Rosie and Sangiovese (who prefers the less formal Sangio) help keep things at Regale running smoothly. Their most important job is patrolling our vineyard and chasing away unwanted pests.

Of course, vermin population control isn’t their only duty. Rosie and Sangio also have many important administration tasks, including napping on keyboards, napping in the middle of the office floor, napping on laps, and some occasional light filing.

Rosie

Rosie, the more outgoing of the pair, is a pretty little thing. Her white and grey coat is accented with soft, sunset-orange markings. She’s also quite the charmer. You can often find her meowing for pats and attention. In her spare time, Rosie loves “collecting” bugs and lizards (which she wants to share, much to our dismay).

While Sangio is more shy and reserved, he’s still a very handsome boy with a coat of grey and tabby markings. He also has quite the appetite and can sometimes be coaxed over with the promise of food. On his braver days, Sangio will visit us in the office to make sure everyone is doing their work and staying on task.  Sangio 1.jpg

If you’re interested in meeting Rosie and Sangio (and maybe even tasting some of our delicious wine!), visit our website tasting page for days, times and details.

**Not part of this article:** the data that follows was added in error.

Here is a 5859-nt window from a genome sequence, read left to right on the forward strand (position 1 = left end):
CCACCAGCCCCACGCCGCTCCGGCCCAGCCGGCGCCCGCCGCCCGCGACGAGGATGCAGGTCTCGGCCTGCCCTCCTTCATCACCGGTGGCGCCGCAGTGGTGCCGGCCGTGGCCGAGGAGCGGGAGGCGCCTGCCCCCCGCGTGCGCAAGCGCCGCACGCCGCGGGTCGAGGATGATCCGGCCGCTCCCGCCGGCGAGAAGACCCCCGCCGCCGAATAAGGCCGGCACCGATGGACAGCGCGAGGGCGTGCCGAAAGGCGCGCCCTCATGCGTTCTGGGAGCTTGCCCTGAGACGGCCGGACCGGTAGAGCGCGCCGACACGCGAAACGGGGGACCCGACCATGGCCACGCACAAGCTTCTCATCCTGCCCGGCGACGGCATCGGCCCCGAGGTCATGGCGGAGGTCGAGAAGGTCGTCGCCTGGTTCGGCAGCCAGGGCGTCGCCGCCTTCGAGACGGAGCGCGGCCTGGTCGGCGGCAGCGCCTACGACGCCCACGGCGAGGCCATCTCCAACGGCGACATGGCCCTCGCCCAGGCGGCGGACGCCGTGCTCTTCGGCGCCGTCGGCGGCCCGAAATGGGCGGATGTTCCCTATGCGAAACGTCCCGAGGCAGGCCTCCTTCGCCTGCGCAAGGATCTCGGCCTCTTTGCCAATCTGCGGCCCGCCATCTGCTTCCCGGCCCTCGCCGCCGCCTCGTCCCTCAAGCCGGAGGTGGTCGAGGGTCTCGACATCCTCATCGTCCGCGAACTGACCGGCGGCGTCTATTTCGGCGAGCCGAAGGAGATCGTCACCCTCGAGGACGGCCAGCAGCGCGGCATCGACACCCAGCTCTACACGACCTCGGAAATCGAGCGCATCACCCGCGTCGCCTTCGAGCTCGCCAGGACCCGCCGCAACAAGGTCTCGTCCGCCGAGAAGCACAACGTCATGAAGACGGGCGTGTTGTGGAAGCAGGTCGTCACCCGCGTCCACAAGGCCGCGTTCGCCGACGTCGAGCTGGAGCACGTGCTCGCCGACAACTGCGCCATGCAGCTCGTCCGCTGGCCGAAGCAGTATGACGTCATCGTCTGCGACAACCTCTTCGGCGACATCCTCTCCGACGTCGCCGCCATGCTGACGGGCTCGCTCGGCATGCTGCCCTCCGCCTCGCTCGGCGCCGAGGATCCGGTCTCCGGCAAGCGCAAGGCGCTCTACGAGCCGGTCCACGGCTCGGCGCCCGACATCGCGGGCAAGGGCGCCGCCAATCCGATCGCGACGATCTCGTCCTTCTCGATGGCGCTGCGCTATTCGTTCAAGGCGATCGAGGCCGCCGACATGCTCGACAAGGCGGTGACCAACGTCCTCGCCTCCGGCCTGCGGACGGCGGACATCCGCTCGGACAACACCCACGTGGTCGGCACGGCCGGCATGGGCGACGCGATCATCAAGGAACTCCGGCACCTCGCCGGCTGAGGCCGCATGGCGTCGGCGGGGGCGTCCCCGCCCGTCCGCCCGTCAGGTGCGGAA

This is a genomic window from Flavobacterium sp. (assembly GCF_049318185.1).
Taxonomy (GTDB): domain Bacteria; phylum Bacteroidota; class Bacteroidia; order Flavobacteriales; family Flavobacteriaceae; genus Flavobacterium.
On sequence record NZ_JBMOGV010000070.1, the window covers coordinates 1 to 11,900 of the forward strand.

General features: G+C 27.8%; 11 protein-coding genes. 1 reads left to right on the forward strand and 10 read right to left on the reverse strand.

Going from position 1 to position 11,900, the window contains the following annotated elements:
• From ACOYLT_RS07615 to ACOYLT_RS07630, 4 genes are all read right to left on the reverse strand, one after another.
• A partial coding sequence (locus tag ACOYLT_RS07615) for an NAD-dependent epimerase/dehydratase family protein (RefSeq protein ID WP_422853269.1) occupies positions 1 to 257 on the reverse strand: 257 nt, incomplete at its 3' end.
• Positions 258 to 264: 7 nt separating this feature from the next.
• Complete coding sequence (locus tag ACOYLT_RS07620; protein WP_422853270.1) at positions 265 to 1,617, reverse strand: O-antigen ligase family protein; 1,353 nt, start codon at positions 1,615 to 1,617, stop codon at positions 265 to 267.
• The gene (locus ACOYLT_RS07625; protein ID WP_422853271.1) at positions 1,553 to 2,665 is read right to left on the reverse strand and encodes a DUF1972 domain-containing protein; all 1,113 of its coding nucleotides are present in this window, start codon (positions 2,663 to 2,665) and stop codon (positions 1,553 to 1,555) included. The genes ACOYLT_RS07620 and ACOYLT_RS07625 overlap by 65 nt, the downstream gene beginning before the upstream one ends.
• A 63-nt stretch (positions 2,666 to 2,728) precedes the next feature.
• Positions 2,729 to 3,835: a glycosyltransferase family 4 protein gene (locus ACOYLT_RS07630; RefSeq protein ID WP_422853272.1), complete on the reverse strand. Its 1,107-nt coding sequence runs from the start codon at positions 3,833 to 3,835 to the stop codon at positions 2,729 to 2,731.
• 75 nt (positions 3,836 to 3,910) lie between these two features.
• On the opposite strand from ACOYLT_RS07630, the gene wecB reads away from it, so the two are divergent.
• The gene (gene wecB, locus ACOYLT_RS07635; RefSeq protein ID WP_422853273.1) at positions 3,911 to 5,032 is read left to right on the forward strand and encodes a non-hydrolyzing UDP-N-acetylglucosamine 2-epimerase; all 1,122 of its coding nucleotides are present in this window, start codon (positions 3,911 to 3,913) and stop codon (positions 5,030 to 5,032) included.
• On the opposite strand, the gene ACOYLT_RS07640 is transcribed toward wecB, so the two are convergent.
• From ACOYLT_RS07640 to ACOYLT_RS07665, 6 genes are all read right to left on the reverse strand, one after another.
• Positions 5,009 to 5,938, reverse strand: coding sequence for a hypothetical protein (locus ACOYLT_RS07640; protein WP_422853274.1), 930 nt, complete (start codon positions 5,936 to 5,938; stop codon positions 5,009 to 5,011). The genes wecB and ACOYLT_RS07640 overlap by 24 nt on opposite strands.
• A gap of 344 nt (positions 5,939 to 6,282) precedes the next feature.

The Santa Cruz Mountains: An Ideal Location for Growing Grapes.

At Regale Winery and Vineyards, we’ve built our core winemaking values on honoring the traditions of those before us: To always question and innovate. We push ourselves to transcend the everyday and create wines that are extraordinary.

When you visit our winery and take that first sip, you experience not only the fruits of the labor of our master winemakers, but also the labor and experience of our vintner forefathers, who first settled in the Santa Cruz Mountains in the late 1700s.Regale Pouring Wine

The history of winemaking in the Santa Cruz region spans over 300 years. It began when the priests at the Santa Cruz Mission planted grapes that were “rough and hardy – and made terrible wine.”[1]

It wasn’t until the 1850s that the Santa Cruz Mountains region revealed its true potential — some of the most influential pioneers in California’s winemaking history sought to seed the land with grapes of a much higher quality than their unrefined ancestors.[2] Early vintners included John Burns, John and George Jarvis, Charles Lefranc, Paul Masson, and John Stewart,  men who all made substantial, lasting contributions to the growth and success of the region’s commercial wine industry.[3]

But of all the places to build a winery, why would winemakers choose the Santa Cruz Mountains? Minimal rain, warm weather that encourages and accelerates ripening, and soil that is “fertile, alluvial and loamy in nature” are the key elements responsible for the success of the region’s wineries.[4]

Jon Bonné, former wine editor and chief wine critic at the San Francisco Chronicle, poetically describes the region’s influencing factors thusly:

The mountains are sliced in half by the San Andreas Fault. The North American Plate’s sandstone and Pacific Plate’s uplifted ocean floors are constantly grinding. The result? An utter jumble of shallow, rocky soils, not unlike portions of the Sonoma Coast.